Evidence for physical activity guidelines as a public health intervention: efficacy, effectiveness and harm – a critical policy sciences approach.

Weed, M. E. (2016) Evidence for physical activity guidelines as a public health intervention: efficacy, effectiveness and harm – a critical policy sciences approach. Health Psychology and Behavioural Medicine, 4 (1). pp. 56-69. ISSN 2164-2850.

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Abstract

BACKGROUND: Evidence for the efficacy of physical activity in conferring health benefits is unequivocal, and this has led national governments to produce guideline recommendations for physical activity levels in their populations.

AIM: To evaluate how far evidence for the efficacy, effectiveness and comparative effectiveness of current physical activity guideline recommendations as a public health intervention is considered in developing guideline recommendations, including a consideration of the extent to which, in comparison to alternatives, they may result in harm.

METHODS: Utilising a critical policy sciences approach, national physical activity guideline recommendations in Australia, the UK and the USA, and those of the World Health Organisation, are examined, along with their stated underlying evidence bases, to analyse what evidence has been considered, how it has been interpreted, for what purpose, and with what outcomes.

RESULTS: All current guidelines recommend 150 minutes moderate physical activity per week. However, efficacy evidence shows 60 minutes is sufficient to provide some health benefits. None of the guidelines consider effectiveness evidence nor potential effectiveness. No evidence could be found for the effectiveness of a recommendation of 150 minutes in improving population health, and none of the guidelines consider whether a recommendation at a lower but still sufficient level of efficacy (e.g. 60 minutes) would be a more effective public health intervention.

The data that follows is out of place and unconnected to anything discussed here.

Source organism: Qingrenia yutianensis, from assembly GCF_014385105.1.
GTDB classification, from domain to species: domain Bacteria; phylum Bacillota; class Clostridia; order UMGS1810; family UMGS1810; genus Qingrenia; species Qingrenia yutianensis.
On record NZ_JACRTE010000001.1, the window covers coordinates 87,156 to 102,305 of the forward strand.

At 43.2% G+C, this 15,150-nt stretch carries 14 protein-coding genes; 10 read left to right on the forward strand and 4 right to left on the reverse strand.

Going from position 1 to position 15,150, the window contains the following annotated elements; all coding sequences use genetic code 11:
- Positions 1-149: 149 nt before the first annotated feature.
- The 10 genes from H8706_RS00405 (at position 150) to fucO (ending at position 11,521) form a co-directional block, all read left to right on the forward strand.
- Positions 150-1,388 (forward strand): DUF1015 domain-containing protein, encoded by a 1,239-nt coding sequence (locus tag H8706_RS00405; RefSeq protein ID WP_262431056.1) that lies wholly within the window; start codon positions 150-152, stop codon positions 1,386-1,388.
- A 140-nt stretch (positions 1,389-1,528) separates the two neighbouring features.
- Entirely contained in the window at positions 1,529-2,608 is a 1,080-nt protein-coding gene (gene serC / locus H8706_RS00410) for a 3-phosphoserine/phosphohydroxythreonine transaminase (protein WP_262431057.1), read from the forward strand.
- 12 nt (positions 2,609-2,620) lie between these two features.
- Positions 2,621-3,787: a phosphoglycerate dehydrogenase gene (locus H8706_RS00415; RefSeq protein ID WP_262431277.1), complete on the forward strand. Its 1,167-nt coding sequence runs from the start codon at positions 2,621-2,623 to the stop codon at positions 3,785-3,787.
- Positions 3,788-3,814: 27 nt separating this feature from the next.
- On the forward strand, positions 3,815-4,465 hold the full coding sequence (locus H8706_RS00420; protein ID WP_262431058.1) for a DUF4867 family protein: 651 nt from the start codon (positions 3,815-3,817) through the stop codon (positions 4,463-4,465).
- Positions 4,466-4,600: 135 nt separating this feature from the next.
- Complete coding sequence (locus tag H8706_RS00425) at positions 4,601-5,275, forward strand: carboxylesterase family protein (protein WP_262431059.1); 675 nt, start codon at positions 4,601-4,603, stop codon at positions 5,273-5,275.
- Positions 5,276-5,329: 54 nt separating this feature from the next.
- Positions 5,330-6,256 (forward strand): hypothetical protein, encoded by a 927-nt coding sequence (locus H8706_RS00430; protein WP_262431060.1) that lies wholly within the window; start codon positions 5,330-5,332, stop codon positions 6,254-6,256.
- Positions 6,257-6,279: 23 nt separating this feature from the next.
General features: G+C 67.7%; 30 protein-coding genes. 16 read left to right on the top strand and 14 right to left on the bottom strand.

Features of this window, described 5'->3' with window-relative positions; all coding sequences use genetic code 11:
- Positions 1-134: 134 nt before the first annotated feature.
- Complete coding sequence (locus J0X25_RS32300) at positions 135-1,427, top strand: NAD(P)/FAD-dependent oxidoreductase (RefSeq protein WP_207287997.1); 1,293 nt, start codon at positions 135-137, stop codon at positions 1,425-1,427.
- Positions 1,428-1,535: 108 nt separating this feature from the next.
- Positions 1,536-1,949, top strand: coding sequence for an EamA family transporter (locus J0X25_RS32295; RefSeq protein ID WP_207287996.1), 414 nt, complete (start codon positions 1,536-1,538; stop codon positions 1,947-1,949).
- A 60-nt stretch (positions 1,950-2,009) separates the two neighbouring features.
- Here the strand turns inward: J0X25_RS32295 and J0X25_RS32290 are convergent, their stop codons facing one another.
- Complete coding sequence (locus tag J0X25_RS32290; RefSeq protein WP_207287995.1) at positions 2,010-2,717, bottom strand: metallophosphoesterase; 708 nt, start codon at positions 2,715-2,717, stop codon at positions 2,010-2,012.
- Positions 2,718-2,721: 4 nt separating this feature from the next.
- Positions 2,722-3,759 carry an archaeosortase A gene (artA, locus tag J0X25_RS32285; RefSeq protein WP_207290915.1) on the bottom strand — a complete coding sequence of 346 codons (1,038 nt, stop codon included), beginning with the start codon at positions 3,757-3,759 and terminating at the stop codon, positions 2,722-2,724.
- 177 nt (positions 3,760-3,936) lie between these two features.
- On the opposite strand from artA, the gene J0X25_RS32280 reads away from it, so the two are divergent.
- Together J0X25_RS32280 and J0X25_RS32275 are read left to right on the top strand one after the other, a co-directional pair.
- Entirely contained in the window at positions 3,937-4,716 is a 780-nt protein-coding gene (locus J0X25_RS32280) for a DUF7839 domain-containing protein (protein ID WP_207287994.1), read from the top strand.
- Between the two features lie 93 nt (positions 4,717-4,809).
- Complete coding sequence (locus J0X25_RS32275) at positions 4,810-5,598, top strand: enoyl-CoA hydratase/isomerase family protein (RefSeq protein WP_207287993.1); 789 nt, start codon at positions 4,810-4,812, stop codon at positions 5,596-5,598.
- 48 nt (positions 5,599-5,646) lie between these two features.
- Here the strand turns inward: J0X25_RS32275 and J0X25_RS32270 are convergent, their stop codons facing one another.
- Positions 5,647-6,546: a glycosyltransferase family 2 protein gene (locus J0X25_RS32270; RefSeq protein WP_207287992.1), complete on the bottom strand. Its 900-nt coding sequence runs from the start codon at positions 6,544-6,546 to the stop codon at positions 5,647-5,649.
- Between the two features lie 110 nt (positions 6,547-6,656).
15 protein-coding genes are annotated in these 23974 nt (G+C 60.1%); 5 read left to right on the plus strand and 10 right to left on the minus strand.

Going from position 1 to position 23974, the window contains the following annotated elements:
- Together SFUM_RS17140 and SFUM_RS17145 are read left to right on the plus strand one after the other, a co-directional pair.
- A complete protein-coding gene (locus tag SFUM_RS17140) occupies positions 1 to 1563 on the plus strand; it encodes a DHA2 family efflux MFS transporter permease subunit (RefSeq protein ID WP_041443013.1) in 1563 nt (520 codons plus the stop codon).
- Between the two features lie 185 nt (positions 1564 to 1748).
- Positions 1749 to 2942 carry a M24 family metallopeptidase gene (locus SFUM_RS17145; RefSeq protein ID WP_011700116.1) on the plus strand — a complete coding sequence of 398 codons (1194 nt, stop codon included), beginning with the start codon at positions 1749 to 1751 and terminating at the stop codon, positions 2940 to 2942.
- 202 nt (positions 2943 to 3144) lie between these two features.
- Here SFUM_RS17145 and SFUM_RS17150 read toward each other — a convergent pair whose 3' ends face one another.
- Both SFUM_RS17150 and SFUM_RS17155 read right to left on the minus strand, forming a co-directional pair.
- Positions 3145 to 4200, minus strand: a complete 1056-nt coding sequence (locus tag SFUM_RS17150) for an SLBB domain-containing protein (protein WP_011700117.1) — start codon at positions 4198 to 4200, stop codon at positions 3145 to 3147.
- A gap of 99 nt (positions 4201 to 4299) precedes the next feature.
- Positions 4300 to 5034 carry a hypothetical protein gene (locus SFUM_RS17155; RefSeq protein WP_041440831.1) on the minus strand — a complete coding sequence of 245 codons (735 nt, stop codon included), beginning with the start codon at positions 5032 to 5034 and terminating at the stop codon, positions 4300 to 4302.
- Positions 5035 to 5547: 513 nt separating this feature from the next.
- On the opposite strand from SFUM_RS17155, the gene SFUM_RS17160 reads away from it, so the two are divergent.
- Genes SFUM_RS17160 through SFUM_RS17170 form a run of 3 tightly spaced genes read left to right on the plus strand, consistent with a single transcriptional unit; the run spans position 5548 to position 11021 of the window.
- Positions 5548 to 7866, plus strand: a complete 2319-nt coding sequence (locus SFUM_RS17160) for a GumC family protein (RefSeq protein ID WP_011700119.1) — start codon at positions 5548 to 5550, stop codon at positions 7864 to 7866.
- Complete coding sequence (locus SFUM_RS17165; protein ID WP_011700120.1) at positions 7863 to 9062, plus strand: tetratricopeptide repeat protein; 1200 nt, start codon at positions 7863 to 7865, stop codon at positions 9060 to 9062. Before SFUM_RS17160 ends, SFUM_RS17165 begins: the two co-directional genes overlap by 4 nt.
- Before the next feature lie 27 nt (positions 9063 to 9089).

CONCLUSIONS: Evidence considered in drawing up physical activity guidelines relates only to the efficacy of physical activity in conferring health benefits. The lack of effectiveness evidence, the failure to consider potential effectiveness, and related un-evidenced value judgements call into question the claim that the guidelines are evidence-based. Because neither effectiveness nor comparative effectiveness is considered, it is possible that current guidelines of 150 minutes may result in net harm to population health in comparison to the opportunity cost of recommendations at alternative levels.

Item Type: Article
Additional Information: Full text will be made available from this respository upon publication.
Uncontrolled Keywords: Physical Activity, Public Health, Efficacy, Effectiveness, Comparative Effectiveness, Opportunity Cost, Policy Sciences
Subjects: R Medicine > RA Public aspects of medicine > RA0773 Personal health and hygiene > RA0781 Physical fitness. Exercise
Divisions: Faculty of Social and Applied Sciences > School of Human and Life Sciences > Centre for Sport, Physical Education and Activity Research (SPEAR)
Related URLs:
Depositing User: Prof Mike Weed
Date Deposited: 26 Jan 2016 10:48
Last Modified: 22 Sep 2016 07:29
URI: https://create.canterbury.ac.uk/id/eprint/14260

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Last edited: 29/06/2016 12:23:00